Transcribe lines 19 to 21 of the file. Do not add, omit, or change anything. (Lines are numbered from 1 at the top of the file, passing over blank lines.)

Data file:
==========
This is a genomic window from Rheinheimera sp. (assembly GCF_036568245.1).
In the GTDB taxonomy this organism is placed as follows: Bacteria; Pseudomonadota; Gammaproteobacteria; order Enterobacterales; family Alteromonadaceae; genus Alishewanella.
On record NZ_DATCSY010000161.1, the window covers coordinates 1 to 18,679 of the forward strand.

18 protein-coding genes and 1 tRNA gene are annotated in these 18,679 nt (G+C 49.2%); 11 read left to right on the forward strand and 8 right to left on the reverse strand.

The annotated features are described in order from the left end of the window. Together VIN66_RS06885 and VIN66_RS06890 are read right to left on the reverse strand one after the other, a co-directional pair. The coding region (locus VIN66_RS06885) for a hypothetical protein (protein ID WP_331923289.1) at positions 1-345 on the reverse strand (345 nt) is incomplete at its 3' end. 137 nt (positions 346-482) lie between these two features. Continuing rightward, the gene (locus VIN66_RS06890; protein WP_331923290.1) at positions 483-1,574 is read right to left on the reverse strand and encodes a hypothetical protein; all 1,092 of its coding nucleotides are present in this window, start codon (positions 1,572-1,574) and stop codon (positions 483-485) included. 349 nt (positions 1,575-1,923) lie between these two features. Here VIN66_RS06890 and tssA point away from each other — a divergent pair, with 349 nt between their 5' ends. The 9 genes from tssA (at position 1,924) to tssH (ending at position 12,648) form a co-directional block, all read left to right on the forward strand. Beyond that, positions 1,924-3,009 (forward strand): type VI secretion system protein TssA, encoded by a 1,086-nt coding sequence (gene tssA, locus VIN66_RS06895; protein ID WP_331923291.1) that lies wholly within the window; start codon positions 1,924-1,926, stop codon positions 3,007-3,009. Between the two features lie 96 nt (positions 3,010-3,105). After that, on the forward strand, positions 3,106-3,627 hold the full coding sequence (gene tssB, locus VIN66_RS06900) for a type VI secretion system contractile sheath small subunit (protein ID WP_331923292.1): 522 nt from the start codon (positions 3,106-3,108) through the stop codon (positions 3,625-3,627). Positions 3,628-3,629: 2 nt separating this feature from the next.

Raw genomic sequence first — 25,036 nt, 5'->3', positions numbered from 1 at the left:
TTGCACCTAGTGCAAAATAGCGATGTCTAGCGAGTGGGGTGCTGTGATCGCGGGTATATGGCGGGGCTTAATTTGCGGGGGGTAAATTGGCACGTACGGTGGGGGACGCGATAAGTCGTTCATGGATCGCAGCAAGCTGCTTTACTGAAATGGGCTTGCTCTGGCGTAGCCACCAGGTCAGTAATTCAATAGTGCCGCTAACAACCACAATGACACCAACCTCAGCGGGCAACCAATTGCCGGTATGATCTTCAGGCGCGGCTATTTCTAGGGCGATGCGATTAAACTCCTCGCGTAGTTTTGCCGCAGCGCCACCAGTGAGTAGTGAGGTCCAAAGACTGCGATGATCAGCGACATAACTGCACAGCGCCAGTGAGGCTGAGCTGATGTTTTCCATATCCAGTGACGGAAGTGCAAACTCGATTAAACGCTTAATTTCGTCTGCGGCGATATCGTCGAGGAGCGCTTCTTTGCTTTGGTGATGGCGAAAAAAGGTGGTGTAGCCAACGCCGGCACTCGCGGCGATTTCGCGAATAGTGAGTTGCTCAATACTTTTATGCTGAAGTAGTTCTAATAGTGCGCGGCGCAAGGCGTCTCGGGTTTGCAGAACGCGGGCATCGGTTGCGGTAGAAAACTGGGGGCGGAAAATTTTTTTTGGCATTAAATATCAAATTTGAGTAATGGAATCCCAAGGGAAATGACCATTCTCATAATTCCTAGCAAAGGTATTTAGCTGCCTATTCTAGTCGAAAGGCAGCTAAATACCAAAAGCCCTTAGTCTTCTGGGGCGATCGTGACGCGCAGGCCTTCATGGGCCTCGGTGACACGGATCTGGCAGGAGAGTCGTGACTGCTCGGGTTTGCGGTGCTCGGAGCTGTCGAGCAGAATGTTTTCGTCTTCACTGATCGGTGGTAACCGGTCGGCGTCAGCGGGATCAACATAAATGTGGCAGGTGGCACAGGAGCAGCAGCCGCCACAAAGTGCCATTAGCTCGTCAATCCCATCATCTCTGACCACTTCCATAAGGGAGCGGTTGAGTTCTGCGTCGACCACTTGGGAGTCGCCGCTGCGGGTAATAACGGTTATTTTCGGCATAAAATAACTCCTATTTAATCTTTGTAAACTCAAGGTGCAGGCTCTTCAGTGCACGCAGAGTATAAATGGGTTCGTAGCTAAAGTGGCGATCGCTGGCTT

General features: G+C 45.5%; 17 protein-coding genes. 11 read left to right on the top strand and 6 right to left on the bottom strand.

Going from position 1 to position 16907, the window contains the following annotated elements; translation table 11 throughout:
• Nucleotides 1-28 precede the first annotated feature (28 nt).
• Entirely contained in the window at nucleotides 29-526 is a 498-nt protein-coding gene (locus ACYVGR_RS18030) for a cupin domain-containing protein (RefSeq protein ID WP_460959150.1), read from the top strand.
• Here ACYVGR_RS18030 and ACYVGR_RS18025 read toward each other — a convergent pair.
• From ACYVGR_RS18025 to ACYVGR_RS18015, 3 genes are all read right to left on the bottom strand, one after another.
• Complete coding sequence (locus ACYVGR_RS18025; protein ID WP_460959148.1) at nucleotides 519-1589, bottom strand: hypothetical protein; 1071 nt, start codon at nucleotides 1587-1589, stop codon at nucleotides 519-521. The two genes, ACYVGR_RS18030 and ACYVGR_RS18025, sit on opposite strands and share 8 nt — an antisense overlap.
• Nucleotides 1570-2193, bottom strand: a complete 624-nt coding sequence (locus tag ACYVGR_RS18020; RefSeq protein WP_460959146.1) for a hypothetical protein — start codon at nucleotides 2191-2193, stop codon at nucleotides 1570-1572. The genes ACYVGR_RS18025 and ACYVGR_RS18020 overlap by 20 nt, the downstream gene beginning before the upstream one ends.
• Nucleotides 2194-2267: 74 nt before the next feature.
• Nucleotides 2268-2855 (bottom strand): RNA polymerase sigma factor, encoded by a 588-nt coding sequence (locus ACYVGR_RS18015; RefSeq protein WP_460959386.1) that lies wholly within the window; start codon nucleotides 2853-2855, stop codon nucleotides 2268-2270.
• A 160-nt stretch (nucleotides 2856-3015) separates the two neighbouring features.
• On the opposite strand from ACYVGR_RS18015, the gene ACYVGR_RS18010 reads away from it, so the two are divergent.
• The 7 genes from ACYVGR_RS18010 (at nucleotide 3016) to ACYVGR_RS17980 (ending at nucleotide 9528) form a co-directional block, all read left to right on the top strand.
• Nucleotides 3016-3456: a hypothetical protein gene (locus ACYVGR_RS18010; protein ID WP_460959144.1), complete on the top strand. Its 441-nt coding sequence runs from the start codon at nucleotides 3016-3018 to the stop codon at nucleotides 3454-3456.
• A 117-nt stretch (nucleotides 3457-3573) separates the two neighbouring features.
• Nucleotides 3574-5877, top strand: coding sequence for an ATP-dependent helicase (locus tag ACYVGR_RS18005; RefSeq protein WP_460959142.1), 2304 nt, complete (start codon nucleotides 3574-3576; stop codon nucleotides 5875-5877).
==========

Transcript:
• On the opposite strand from ACYVGR_RS18015, the gene ACYVGR_RS18010 reads away from it, so the two are divergent.
• The 7 genes from ACYVGR_RS18010 (at nucleotide 3016) to ACYVGR_RS17980 (ending at nucleotide 9528) form a co-directional block, all read left to right on the top strand.
• Nucleotides 3016-3456: a hypothetical protein gene (locus ACYVGR_RS18010; protein ID WP_460959144.1), complete on the top strand. Its 441-nt coding sequence runs from the start codon at nucleotides 3016-3018 to the stop codon at nucleotides 3454-3456.